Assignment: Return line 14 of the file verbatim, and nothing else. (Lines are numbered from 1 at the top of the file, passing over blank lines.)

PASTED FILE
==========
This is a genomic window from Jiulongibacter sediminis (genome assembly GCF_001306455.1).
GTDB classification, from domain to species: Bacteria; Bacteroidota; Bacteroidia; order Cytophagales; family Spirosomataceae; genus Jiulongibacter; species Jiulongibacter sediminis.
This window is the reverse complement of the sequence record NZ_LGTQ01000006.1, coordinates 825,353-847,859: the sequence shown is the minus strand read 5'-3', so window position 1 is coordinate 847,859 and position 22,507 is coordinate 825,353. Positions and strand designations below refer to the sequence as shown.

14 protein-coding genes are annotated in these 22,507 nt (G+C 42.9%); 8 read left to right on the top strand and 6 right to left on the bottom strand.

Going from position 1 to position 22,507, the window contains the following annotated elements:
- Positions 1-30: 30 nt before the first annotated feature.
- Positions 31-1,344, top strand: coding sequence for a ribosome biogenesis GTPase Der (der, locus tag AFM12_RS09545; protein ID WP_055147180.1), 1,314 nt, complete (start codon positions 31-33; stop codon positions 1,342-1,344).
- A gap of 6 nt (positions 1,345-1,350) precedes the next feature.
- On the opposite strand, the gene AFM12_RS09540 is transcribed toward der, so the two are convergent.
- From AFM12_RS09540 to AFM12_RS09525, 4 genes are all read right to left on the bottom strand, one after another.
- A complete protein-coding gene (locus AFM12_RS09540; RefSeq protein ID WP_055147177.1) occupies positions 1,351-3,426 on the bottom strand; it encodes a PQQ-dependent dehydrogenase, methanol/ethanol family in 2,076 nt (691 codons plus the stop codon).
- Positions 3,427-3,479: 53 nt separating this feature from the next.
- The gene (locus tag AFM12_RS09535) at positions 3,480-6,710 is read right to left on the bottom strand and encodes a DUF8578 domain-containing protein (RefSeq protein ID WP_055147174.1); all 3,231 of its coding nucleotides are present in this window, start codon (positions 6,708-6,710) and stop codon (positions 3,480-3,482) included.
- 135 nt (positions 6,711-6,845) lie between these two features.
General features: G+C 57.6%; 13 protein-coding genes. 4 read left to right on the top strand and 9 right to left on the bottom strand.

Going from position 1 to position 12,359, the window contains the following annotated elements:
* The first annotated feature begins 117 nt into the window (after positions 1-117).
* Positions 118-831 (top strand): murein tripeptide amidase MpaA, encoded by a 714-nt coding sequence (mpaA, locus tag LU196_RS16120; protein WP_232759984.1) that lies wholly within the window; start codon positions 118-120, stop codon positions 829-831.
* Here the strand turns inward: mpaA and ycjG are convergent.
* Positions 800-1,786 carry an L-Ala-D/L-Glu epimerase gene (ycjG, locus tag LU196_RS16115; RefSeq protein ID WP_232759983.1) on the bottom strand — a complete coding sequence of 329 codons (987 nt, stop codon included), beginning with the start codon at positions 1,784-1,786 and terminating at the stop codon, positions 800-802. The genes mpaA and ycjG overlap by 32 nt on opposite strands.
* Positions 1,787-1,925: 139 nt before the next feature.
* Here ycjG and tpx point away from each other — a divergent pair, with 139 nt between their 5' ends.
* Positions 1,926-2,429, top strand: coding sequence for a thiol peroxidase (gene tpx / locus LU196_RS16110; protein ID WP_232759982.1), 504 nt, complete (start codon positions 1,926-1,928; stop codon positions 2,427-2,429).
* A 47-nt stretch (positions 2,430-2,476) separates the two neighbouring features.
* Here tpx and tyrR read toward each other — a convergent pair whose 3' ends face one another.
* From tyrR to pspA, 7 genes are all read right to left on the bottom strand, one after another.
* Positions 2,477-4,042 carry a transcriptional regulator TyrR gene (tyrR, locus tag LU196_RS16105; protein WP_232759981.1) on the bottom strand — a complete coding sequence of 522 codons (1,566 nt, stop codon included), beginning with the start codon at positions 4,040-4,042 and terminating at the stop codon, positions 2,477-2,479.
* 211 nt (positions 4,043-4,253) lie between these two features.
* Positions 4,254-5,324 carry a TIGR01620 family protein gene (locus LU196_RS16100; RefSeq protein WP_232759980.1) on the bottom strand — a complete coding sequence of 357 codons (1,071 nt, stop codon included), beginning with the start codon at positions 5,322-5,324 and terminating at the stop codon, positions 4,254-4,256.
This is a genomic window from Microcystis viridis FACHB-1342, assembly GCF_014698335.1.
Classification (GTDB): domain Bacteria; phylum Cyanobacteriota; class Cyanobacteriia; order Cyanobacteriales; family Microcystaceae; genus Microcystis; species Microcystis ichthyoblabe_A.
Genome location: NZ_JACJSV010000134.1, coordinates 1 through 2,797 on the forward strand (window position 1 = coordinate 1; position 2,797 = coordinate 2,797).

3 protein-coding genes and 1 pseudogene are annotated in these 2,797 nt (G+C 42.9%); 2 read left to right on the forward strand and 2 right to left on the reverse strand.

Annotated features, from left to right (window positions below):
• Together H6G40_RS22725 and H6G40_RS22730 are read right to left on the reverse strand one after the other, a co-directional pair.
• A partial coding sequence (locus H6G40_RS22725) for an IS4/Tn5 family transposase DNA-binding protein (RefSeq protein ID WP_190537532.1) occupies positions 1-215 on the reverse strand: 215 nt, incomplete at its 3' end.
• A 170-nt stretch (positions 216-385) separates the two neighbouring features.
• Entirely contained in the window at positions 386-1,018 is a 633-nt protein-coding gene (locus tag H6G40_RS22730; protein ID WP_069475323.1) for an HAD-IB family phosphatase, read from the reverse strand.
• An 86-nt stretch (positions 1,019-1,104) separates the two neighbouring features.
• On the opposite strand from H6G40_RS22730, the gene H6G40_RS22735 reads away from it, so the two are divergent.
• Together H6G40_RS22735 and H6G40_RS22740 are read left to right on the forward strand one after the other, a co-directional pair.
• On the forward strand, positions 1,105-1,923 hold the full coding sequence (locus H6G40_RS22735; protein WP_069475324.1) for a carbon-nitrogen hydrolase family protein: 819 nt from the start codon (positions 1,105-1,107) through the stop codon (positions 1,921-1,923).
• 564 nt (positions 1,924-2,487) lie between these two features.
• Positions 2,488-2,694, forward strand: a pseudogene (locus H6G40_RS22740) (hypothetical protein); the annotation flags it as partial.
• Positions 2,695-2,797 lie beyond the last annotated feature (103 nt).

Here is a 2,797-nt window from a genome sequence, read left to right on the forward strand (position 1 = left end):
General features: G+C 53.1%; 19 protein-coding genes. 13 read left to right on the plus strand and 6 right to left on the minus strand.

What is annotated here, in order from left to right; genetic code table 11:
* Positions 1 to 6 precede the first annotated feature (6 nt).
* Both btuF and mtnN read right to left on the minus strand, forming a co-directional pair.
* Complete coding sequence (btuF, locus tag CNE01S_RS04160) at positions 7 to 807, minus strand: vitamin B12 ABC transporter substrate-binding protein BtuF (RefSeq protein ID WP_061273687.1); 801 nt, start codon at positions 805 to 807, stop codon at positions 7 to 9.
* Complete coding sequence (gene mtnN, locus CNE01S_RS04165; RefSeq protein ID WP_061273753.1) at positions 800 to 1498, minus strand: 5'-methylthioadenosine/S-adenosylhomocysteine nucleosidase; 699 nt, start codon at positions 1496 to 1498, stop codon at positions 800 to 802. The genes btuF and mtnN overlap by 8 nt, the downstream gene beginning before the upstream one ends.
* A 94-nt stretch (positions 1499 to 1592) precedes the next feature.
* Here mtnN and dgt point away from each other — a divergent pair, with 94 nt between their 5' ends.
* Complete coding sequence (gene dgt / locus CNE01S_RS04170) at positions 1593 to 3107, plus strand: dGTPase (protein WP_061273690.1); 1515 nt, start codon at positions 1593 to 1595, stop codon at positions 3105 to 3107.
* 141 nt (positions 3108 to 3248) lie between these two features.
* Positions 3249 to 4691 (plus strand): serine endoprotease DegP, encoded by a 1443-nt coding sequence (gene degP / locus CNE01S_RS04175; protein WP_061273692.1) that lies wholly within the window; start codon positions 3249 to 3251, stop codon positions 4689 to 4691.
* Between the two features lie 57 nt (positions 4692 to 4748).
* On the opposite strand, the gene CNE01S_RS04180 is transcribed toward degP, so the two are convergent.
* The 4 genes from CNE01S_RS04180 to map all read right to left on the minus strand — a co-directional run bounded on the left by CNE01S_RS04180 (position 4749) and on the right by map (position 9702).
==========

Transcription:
- 135 nt (positions 6,711-6,845) lie between these two features.